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Tue, Oct. 15

Grand Canyon National Park back to Level 1 water conservation
Residents and visitors are encouraged to continue conserving water

The Trans Canyon Pipeline, built in 1965, has begun deteriorating rapidly in past few years and is in need of complete replacement.
Photo/NPS

The Trans Canyon Pipeline, built in 1965, has begun deteriorating rapidly in past few years and is in need of complete replacement.

GRAND CANYON, Ariz. — After several weeks of pipeline breaks and water restrictions, water in storage tanks on the South Rim of Grand Canyon has reached sustainable levels. Park operations will return to and stay at Level 1 water conservation measures.

In Level 1 water conservation, visitors, residents and businesses should continue to use basic water conservation practices and mindful water use at all times. Restroom sinks water bottling stations have been turned back on, and park businesses can now use the commercial bus wash. Drinking water is available at various South Rim water bottle filling stations and at Indian Garden and Phantom Ranch in the inner canyon.

Some water conservation tips for visitors and residents include turning off the water while brushing teeth or shaving, washing only full loads of dishes or laundry, selectively flushing the toilet and reporting leaks and wasteful water use to appropriate staff. Residents are also reminded to use non-potable water for plants, lawns and washing vehicles and to not fill large-capacity water tanks in the park.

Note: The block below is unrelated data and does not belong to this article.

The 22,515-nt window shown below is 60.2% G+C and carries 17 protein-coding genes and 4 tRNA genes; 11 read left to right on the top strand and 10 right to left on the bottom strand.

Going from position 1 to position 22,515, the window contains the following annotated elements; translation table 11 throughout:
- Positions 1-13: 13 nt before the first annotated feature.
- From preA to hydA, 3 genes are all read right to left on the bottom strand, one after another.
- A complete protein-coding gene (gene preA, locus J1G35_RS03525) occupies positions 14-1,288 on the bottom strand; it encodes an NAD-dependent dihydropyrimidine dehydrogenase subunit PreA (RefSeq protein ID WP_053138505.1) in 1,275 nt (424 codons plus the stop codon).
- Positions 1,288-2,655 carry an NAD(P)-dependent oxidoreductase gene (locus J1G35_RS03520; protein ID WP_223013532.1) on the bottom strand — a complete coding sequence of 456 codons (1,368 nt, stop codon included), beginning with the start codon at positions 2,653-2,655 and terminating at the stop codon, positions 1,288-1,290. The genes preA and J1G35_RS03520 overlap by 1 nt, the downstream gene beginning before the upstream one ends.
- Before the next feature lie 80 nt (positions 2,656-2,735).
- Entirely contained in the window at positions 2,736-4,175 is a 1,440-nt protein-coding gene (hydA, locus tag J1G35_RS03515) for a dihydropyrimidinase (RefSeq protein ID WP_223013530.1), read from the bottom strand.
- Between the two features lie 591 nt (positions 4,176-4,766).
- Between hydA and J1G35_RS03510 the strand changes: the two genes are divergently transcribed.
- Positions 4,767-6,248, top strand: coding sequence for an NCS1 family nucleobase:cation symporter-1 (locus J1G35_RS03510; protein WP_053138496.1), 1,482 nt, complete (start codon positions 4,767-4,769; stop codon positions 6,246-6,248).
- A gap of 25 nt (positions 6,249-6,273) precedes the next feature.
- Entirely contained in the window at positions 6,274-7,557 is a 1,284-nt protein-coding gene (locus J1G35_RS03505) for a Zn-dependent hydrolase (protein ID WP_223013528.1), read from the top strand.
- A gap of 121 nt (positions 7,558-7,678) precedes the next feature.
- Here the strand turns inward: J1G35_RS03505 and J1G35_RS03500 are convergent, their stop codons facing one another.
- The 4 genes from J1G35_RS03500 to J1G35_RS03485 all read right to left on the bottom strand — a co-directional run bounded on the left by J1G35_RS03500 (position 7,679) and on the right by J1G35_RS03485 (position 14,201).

In the event of a future disruption in water delivery, the park will implement mandatory water restriction levels based on the volume of water in storage. Some restrictions may include the use of disposable dishes and utensils in restaurants; closing laundry, showers, and RV dump/fill station at Camper Services and providing hand sanitizer in public restrooms.

The National Park Service would like to thank its partners, staff, residents and visitors for conserving water over the last several weeks and for their continued water conservation efforts.

Information provided by the National Park Service.

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